Make sure the bike fits you, that the seat is adjusted for tilt, height and fore and aft etc. Any problems should be picked up during training and qualifying brevets and corrected. Incorrectly positioned cleats can cause untold misery such as numbness in the toes, pain and permanent damage to the nerves of the foot. It's easier and a lot less painful to get a bike that fits you than attempting to make you fit the bike. Don't go with untried equipment, especially when it's equipment that must fit your body. A thorough inspection of lighting, cables, bottom brackets etc. should be done since there's nothing worse than spending all that money and having to pack it in half way through the event due to mechanical problems.
Cycling BC insurance will cover you while you are cycling, but you won't be cycling all the time. [Ed Note: Our club PBP '03 insurance strategy is still under consideration - it may, or may not, be with Cycling BC this time around. Your should be aware, however, that riders must prove that they are adequately insured as part of the entry process.] Ensure you have adequate medical coverage. First aid is also an important item. Even though first-aid posts are located at every control, the basics should be carried by each participant. A couple of things I find particularly important are an anti-inflammatory such as Advil and a product such as Tums to settle a fussy stomach.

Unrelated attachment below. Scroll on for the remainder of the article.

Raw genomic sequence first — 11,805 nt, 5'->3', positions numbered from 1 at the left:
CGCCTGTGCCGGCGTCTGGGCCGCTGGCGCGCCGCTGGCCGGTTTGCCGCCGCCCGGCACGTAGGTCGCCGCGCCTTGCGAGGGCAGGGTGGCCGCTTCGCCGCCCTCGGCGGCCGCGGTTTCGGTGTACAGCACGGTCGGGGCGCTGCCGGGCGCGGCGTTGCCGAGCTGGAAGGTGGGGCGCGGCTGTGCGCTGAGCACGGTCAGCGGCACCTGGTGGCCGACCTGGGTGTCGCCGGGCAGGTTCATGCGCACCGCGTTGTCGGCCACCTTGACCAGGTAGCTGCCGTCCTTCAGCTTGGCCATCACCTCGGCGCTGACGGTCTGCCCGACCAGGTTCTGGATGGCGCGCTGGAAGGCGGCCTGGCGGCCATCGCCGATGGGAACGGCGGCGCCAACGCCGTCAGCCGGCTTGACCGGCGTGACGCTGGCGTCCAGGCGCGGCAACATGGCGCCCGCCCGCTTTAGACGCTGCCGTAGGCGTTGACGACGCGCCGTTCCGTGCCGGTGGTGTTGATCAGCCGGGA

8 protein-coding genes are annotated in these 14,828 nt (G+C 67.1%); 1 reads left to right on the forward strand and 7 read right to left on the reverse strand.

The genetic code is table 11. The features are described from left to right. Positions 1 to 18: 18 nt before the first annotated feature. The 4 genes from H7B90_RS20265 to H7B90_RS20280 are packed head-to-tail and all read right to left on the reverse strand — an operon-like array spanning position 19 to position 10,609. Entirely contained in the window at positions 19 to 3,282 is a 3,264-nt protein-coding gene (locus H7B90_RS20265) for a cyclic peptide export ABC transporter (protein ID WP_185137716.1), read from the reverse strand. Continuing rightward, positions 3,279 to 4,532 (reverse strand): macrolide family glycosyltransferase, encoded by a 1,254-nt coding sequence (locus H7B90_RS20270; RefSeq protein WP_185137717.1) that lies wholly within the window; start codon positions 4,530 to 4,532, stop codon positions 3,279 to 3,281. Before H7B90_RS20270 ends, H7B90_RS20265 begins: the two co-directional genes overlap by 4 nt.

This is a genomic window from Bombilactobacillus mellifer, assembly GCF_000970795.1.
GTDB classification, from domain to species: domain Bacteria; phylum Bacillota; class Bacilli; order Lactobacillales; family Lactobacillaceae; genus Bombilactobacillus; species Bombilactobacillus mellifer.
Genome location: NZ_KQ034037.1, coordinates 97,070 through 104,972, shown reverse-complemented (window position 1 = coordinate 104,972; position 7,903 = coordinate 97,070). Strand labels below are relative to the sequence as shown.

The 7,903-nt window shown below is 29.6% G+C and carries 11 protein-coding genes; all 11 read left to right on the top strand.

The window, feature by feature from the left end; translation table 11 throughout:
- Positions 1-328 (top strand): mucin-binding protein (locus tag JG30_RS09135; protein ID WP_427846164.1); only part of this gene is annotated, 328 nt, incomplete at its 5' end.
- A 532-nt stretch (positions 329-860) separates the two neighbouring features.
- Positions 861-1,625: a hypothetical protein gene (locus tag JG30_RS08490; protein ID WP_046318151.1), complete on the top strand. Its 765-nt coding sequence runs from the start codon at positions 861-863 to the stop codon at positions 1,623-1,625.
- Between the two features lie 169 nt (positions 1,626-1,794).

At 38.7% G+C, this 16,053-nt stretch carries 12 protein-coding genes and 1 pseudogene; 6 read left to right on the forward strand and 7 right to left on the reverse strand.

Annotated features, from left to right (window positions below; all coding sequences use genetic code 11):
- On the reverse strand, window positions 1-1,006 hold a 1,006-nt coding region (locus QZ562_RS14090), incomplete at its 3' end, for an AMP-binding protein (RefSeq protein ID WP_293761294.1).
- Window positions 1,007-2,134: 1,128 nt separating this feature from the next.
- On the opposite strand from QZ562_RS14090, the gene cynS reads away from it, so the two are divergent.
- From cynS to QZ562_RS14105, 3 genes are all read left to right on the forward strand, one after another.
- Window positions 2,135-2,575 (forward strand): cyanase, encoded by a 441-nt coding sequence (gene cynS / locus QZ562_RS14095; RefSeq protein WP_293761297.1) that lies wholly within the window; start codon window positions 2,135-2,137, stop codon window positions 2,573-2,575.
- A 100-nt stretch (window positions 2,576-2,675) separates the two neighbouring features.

If you don't have a current passport, now is the time to start the ball rolling. With this item you will be dealing with the government and we all know what that can be like!
A medical certificate has always been necessary in the past and we anticipate it will be this time also. This can be acquired from your family doctor. Just a note to say you are fit enough to undertake this cycling event. Don't tell your doctor the details of the PBP or you may get a certificate that reads, "Physically fit, but mentally deficient".
Transport of Your Bike
I've never been charged for the transport of my bike on international flights but I suggest you check with your chosen airline. The airlines I've checked with prefer the bike to be packed in a box rather than the plastic bags they provide. Via Rail (a Canadian passenger rail) has an excellent box available for a nominal sum (sometimes free, if the right person is on duty and they think you're going by train). The Via box requires no dismantling of the bike, just point the pedals inward and loosen the long bolt that holds the stem and the handlebar bolt and swing the handle bars around and down, snug up the bolts and, voila! the bike's ready. It isn't even necessary to remove the wheels and fenders. The airlines like you to deflate your tires, why I don't know. Even with a total decompression of the aircraft the pressure loss is about seven psi so the increase in the tire is about the same. I usually drop the pressure to about 50 psi just to satisfy their demands.
A good training program is a must. This is a very difficult event that will require a strong body and a strong will to finish. The mental aspect is often forgotten or not given the priority it requires for a ride of this length. A positive mental attitude is easy to attain during the excitement of the planning and even at the start of the ride, but it is another matter at the 800 km point at 3 am when it's pouring rain and cold. Try to be conscious of your attitude during the longer qualifying brevets and if you're down, smile and think of something pleasant. I don't think I have to stress physical training, however I'll just mention it's very important and if you don't know how to train, get professional help.
I hope this has been of some help to you in your quest for ultimate reward of randonneuring, to complete the Paris-Brest-Paris ride. Any changes to your regular routine or equipment should be fully tested before PBP.
Have a good ride!